“None of the systems in Massachusetts accept or collect coffee cups,” said Kirstie Pecci, director of the Zero Waste Project at the Conservation Law Foundation, referring to Styrofoam and the new cups. “Do not put coffee cups in your bin.
“CLF brought this case and others because nitrogen pollution is choking Cape Cod’s waters,” said Brad Campbell, President of CLF. “But in my thirty years of holding polluters accountable, I have rarely seen a property owner as constructive and solution-oriented in their response as Wequassett. All Cape Cod towns, property owners, and other resorts need to follow Wequasett’s example in protecting the Cape’s economy and way of life from irreparable damage by the relentless wastewater pollution of bays and ponds.”
Biomass developers are pushing for state policy changes that would allow their plants to emit more air pollution, underreport their climate impacts, and take families’ and businesses’ money while harming the health of our communities. CLF is joining Springfield residents and other local groups in fighting back.
“It’s imperative that we end childhood lead poisoning in our lifetime,” said Amy Laura Cahn, Director of CLF’s Healthy Communities and Environmental Justice program. “Don’t be fooled into thinking that families will be protected by this proposed change. We need a health-based standard that recognizes the only safe level of lead for kids is zero. That – and removing lead pipes from our water infrastructure – must be the only goal for regulators.”
Atlantic herring is one of the most important fish in the Northwest Atlantic Ocean. An upcoming decision by the New England Fishery Management Council could recognize herring’s role in maintaining the health of our ocean ecosystem.
Preserving the Cape’s beautiful waters is a responsibility that rests on all of us, and we will only be successful if every town and resort does their share. Every resident and visitor deserves the opportunity to enjoy the area’s bays, beaches and ponds for years to come. To preserve that opportunity, individual polluters as well as town officials must commit to stopping this dangerous pollution. We must protect our waters (and economy) for future generations.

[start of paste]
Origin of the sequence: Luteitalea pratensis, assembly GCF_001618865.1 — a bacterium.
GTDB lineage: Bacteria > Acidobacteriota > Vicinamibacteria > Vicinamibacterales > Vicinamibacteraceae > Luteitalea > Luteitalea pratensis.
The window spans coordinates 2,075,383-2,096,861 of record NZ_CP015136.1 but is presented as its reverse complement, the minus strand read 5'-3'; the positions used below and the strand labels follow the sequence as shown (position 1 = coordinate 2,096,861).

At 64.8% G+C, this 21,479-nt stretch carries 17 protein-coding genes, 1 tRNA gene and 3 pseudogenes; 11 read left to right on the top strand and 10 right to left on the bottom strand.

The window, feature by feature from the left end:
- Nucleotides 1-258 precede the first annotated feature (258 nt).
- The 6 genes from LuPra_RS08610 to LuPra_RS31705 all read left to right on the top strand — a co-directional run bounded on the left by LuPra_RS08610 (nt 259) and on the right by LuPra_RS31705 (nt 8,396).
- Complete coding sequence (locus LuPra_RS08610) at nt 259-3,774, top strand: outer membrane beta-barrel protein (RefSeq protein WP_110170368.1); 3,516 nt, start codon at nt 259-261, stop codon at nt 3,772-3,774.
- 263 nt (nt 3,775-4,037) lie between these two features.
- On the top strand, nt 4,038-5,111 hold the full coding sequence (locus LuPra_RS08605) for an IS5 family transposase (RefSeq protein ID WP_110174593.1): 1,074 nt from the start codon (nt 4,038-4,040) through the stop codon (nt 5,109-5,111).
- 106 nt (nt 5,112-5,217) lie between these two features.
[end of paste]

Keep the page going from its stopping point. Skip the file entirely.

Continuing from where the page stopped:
With action to stem plastic pollution stalled at the state level, communities across the Ocean State continue to pick up the slack and take on this important work.
This summer, 10 right whales died, including Wolverine, the great-grandson of famous right whale matriarch Kleenex. Each whale death this year means families lost mothers, fathers, siblings, and grandchildren — a family tree that’s losing branches. Calving mothers like Kleenex are crucial to the right whales’ survival.
“With the daily traffic nightmare on our roads, opening this lane to all cars is short-sighted, slows commutes for bus riders, and violates the law,” said Staci Rubin, Senior Attorney at CLF. “Punishing people for carpooling and taking public transit is the exact opposite of good policy. For the sake of our environment and the health and well-being of residents north of Boston, the state must realize its mistake and undo this change immediately.”
“With the daily traffic nightmare on our roads, opening this lane to all cars is short-sighted, slows commutes for bus riders, and violates the law,” Staci Rubin, a CLF senior attorney said in a statement.